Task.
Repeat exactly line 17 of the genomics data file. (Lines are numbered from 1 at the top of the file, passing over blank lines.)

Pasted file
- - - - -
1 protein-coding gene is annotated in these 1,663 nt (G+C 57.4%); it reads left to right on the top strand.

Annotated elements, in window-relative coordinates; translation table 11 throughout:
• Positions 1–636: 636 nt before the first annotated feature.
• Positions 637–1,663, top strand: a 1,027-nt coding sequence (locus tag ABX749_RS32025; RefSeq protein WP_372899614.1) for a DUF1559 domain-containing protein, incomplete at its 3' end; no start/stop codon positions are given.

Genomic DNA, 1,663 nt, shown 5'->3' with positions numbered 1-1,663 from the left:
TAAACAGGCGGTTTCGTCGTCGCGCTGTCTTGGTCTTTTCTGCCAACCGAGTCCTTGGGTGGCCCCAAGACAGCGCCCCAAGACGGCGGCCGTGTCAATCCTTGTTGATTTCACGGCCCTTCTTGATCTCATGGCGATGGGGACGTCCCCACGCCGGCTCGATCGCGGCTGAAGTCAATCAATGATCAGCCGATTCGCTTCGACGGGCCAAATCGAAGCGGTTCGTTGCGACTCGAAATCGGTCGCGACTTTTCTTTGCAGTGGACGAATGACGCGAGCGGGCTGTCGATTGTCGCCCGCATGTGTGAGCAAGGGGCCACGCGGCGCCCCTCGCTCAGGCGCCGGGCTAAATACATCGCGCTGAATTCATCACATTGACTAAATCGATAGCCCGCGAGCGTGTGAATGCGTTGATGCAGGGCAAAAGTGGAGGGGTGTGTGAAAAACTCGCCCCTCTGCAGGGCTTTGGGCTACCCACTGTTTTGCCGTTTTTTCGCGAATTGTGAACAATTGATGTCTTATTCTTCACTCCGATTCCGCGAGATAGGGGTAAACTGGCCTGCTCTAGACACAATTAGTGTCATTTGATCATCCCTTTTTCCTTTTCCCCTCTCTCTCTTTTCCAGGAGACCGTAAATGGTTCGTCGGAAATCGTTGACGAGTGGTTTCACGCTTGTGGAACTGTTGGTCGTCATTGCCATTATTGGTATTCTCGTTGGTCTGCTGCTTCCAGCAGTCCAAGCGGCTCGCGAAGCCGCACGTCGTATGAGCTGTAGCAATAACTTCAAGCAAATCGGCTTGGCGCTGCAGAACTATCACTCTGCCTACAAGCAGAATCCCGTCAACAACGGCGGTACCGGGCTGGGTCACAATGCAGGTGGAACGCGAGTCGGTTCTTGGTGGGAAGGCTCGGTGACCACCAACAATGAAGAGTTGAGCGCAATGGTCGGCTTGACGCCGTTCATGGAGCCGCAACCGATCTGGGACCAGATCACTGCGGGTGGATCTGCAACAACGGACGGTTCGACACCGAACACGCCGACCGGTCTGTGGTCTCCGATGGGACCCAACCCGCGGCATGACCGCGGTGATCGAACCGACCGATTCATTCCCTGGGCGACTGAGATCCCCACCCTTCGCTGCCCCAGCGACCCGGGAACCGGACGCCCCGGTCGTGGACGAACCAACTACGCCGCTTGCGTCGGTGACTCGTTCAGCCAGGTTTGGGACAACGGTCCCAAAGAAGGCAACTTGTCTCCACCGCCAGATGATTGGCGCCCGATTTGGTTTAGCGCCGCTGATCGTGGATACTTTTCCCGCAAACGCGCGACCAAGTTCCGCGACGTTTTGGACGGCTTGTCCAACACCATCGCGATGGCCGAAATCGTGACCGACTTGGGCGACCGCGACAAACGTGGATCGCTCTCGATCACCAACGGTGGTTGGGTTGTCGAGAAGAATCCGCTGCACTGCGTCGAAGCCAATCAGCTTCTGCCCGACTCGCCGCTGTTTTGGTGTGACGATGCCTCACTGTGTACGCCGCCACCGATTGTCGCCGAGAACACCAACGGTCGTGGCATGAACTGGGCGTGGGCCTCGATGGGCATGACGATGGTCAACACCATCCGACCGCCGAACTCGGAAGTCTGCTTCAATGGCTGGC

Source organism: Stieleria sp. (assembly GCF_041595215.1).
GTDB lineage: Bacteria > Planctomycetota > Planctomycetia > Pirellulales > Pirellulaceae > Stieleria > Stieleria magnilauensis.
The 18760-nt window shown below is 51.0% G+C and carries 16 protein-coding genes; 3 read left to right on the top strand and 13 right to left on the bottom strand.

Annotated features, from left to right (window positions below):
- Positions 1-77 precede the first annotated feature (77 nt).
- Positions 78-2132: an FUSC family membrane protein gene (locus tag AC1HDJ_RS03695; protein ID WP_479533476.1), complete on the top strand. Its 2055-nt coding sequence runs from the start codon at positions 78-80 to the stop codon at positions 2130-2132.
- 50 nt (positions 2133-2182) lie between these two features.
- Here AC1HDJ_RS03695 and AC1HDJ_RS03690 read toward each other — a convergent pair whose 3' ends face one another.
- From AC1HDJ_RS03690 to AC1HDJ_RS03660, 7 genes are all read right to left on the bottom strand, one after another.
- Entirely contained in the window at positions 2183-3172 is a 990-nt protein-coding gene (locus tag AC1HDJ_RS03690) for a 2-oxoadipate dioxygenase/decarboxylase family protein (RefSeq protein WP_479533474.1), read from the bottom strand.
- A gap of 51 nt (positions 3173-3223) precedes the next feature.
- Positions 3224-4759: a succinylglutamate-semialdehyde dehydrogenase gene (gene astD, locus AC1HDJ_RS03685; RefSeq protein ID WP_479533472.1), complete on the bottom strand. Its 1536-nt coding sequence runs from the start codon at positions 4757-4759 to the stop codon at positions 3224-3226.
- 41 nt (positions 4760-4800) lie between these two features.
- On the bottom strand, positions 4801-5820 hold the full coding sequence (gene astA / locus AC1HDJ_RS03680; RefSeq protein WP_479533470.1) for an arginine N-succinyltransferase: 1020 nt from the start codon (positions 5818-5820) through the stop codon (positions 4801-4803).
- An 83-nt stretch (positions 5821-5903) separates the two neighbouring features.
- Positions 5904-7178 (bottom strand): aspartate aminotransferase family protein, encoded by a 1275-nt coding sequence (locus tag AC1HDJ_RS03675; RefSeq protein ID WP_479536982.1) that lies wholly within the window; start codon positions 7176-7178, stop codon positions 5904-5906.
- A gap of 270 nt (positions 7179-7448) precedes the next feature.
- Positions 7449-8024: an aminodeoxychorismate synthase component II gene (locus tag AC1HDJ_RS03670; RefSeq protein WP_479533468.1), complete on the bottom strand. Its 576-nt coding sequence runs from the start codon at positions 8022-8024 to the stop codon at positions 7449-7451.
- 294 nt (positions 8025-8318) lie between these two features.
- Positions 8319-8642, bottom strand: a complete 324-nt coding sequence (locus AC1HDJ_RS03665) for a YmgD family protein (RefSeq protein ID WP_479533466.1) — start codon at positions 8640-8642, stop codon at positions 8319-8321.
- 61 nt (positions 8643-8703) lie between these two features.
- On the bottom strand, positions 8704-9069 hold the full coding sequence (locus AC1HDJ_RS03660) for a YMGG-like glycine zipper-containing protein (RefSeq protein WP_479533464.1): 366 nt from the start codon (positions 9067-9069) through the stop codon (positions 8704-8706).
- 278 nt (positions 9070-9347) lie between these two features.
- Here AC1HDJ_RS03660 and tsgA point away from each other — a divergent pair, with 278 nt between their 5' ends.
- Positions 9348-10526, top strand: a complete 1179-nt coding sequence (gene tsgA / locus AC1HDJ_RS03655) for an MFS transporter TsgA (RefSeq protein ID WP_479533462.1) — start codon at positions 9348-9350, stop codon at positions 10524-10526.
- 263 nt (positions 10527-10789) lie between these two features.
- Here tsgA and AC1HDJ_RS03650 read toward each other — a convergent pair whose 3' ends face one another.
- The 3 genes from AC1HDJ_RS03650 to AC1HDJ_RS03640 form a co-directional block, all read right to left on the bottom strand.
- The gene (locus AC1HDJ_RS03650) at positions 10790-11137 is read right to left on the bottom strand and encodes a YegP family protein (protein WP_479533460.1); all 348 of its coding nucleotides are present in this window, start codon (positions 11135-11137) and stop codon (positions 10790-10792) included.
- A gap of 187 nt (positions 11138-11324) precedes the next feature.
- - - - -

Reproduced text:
- A gap of 51 nt (positions 3173-3223) precedes the next feature.